Convention inspires Idaho Dems
Carter, Clinton and Gore open national
convention in Boston
By DANIEL A. BUSH
For the Mountain Express
BOSTON—Early Monday morning
a Fleet Center employee banged a guardrail in place with his hammer, the hallow
metallic sounds echoing through the almost empty Democratic National Convention
Hall. Clusters of red, white and blue balloons hung high up in the rafters,
strung like grapes growing bunched on a vine, waiting to rain down upon a
jubilant Thursday night crowd celebrating Massachusetts Sen. John Kerry’s
official anointment as leader of the Democratic Party.
Nestled part way up the arena’s first tier
sits the Idaho delegation section, which as the day moved on filled up with
excited Idahoans eager to represent their state.
"I’m really excited by this election,"
said Idaho House Minority Leader Wendy Jaquet, of Ketchum, who’s proved to be an
infectious enthusiast and the delegation’s unifying catalyst throughout the
night. "I think we have a chance, I know we can win this".
In an effort to define Idaho’s issues most
important to its citizenry, Grant Burgoyne, a Boise attorney, highlighted
foreign policy, specifically the recent call up of large numbers of Idaho
National Guardsmen, and the sluggish economy. Other concerns most often
mentioned by delegates were the struggling health care and education systems.
However, the prospect of U.S administrative change and renewed opportunity
inspired hopeful tones.
Still billed as a straight ticket, dead
red state, an important shift in political ideology in Idaho in recent years is
growing daily, according to some delegates. Their hope is that this election
will mark a new era in which Western states traditionally designated as
conservative Republican can no longer be counted as safe states by the GOP.
Several Fleet Center employees, volunteers as well as delegates from other
states wondered aloud, "Idaho has Democrats?" as they stumbled into the remote
Idaho section tucked away off to the right of the stage.
"I don’t think the convention itself is
going to create the kind of surge that we need to change Idaho from a red state
to a blue state," speculated another delegate, Mark EchoHawk, son of former
Idaho State Attorney General Larry EchoHawk. "I think that what we need for some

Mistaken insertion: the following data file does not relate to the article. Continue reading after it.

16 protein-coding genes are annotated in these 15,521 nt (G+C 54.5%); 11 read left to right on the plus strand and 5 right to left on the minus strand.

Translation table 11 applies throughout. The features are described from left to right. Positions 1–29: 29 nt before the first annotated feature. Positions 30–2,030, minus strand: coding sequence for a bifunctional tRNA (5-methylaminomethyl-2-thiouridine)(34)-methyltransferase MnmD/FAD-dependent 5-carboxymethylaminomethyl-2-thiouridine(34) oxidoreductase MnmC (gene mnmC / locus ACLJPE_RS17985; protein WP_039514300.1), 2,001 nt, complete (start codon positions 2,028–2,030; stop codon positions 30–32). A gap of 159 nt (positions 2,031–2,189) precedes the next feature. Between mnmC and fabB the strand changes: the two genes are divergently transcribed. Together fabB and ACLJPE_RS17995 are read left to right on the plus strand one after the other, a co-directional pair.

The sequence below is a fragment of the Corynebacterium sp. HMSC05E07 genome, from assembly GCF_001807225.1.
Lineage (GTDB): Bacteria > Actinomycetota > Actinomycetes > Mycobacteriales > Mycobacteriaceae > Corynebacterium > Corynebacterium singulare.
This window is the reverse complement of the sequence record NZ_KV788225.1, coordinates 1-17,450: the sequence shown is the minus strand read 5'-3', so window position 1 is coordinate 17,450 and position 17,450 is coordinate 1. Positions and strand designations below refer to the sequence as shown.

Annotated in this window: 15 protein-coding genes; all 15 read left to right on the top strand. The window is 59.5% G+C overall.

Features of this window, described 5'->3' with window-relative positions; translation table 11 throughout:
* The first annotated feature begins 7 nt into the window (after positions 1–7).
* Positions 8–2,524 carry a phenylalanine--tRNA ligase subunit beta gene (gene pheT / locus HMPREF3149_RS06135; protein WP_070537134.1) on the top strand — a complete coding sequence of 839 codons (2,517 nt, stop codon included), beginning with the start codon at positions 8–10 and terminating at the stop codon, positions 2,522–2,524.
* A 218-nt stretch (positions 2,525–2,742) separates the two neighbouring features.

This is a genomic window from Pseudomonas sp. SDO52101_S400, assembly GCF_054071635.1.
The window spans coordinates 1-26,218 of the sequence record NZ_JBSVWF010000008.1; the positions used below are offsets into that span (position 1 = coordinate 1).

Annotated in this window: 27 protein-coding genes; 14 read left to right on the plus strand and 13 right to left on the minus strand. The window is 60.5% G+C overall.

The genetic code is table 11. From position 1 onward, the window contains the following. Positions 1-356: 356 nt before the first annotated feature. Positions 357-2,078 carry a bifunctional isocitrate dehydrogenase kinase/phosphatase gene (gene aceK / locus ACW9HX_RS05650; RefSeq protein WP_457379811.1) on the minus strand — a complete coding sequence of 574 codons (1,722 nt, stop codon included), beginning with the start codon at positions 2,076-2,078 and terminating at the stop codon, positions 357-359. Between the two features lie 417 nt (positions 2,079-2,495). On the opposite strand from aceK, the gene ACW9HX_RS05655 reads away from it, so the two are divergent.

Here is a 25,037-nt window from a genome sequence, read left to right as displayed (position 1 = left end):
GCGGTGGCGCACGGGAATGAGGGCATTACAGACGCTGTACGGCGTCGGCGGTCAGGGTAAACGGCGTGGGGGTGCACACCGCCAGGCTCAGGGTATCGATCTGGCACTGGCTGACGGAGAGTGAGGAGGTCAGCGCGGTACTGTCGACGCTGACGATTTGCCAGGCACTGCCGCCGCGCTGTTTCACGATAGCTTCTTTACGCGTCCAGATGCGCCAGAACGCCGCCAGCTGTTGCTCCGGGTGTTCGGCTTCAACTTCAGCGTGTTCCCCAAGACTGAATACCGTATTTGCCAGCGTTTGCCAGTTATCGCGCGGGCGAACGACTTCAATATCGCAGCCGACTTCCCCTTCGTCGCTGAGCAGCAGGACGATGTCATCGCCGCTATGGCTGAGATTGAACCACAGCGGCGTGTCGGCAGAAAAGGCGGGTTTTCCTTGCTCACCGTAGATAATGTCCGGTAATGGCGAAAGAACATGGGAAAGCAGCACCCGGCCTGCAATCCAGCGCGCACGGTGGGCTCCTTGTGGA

of the citizens in Idaho is for them to open their ears and pay attention to the
Former President Jimmy Carter and Vice
President Al Gore, among others, fervently advocated the Kerry-Edwards ticket
and the audience listened steadfast. Jaquet waved her sign high in the air
through a shifting sea of blue and white spotlights, and the Idaho delegates
followed suit, chiming in with thousands of others in roaring their approval.
As the week unfolds toward its climatic
balloon shower finish, what will the 2004 Democratic National Convention’s
greater impact be? "Something from the convention that I’m really looking
forward to is, purely, unity," said Idaho native and college student Gariety
Pruitt. "People looking for a change and making it, saying in one voice this is
what we want and this is our nominee."
Many at the convention said America’s
newly fashioned Democratic Party is slowly taking shape here this week in
Bill Clinton, the first night’s keynote
speaker, strolled on stage, introduced by his wife and New York Sen. Hillary
Clinton. He then went on to truly dazzle an expecting audience with his
confidence, intellect and honesty. It proved to be a rousing end to the first
night’s show. Goose bumps seemingly rippled in waves down the spines of thickets
of admiring delegates who chanted and cheered.
"I feel that I’ve been empowered to up my
energy level," Jaquet said, smiling. "We want to take the country forward, and
we want to take the whole country forward, not just a select few."
She added that hopefully in the coming
weeks and months, some of this energy and confidence will somehow slide its way
along the country’s interstates all the way back to Idaho.